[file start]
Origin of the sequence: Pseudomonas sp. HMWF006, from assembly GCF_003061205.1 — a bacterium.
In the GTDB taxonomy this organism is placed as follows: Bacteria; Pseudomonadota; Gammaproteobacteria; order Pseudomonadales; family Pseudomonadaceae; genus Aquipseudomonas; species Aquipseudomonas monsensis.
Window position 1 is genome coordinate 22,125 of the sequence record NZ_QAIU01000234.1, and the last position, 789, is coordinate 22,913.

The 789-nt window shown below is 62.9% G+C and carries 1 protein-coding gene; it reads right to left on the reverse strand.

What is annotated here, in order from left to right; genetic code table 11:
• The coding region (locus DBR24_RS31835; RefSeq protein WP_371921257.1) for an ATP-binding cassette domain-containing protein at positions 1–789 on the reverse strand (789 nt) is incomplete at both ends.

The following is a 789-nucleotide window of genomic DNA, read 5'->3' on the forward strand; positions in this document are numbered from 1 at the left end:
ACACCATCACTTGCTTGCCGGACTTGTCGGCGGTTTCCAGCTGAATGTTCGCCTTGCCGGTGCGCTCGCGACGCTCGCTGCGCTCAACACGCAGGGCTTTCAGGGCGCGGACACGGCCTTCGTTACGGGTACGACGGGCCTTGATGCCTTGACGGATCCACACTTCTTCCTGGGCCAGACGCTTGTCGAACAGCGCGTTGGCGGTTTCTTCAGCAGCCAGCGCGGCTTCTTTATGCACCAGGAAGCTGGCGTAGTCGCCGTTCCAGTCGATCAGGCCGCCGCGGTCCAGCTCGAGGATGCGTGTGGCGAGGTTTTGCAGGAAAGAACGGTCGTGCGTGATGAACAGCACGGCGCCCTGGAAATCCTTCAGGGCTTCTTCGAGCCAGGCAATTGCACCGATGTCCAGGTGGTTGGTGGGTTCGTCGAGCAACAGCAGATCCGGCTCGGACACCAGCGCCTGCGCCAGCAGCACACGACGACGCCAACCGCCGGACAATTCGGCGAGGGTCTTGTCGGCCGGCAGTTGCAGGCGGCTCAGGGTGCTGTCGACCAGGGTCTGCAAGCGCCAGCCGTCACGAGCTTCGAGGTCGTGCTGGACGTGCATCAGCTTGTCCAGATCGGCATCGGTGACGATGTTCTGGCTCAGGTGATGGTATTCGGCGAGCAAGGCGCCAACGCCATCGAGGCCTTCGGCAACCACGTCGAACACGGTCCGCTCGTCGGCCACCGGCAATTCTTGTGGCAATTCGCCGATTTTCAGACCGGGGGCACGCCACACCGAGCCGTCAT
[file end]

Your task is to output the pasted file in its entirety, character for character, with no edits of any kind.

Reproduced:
Origin of the sequence: Pseudomonas sp. HMWF006, from assembly GCF_003061205.1 — a bacterium.
In the GTDB taxonomy this organism is placed as follows: Bacteria; Pseudomonadota; Gammaproteobacteria; order Pseudomonadales; family Pseudomonadaceae; genus Aquipseudomonas; species Aquipseudomonas monsensis.
Window position 1 is genome coordinate 22,125 of the sequence record NZ_QAIU01000234.1, and the last position, 789, is coordinate 22,913.

The 789-nt window shown below is 62.9% G+C and carries 1 protein-coding gene; it reads right to left on the reverse strand.

What is annotated here, in order from left to right; genetic code table 11:
• The coding region (locus DBR24_RS31835; RefSeq protein WP_371921257.1) for an ATP-binding cassette domain-containing protein at positions 1–789 on the reverse strand (789 nt) is incomplete at both ends.

The following is a 789-nucleotide window of genomic DNA, read 5'->3' on the forward strand; positions in this document are numbered from 1 at the left end:
ACACCATCACTTGCTTGCCGGACTTGTCGGCGGTTTCCAGCTGAATGTTCGCCTTGCCGGTGCGCTCGCGACGCTCGCTGCGCTCAACACGCAGGGCTTTCAGGGCGCGGACACGGCCTTCGTTACGGGTACGACGGGCCTTGATGCCTTGACGGATCCACACTTCTTCCTGGGCCAGACGCTTGTCGAACAGCGCGTTGGCGGTTTCTTCAGCAGCCAGCGCGGCTTCTTTATGCACCAGGAAGCTGGCGTAGTCGCCGTTCCAGTCGATCAGGCCGCCGCGGTCCAGCTCGAGGATGCGTGTGGCGAGGTTTTGCAGGAAAGAACGGTCGTGCGTGATGAACAGCACGGCGCCCTGGAAATCCTTCAGGGCTTCTTCGAGCCAGGCAATTGCACCGATGTCCAGGTGGTTGGTGGGTTCGTCGAGCAACAGCAGATCCGGCTCGGACACCAGCGCCTGCGCCAGCAGCACACGACGACGCCAACCGCCGGACAATTCGGCGAGGGTCTTGTCGGCCGGCAGTTGCAGGCGGCTCAGGGTGCTGTCGACCAGGGTCTGCAAGCGCCAGCCGTCACGAGCTTCGAGGTCGTGCTGGACGTGCATCAGCTTGTCCAGATCGGCATCGGTGACGATGTTCTGGCTCAGGTGATGGTATTCGGCGAGCAAGGCGCCAACGCCATCGAGGCCTTCGGCAACCACGTCGAACACGGTCCGCTCGTCGGCCACCGGCAATTCTTGTGGCAATTCGCCGATTTTCAGACCGGGGGCACGCCACACCGAGCCGTCAT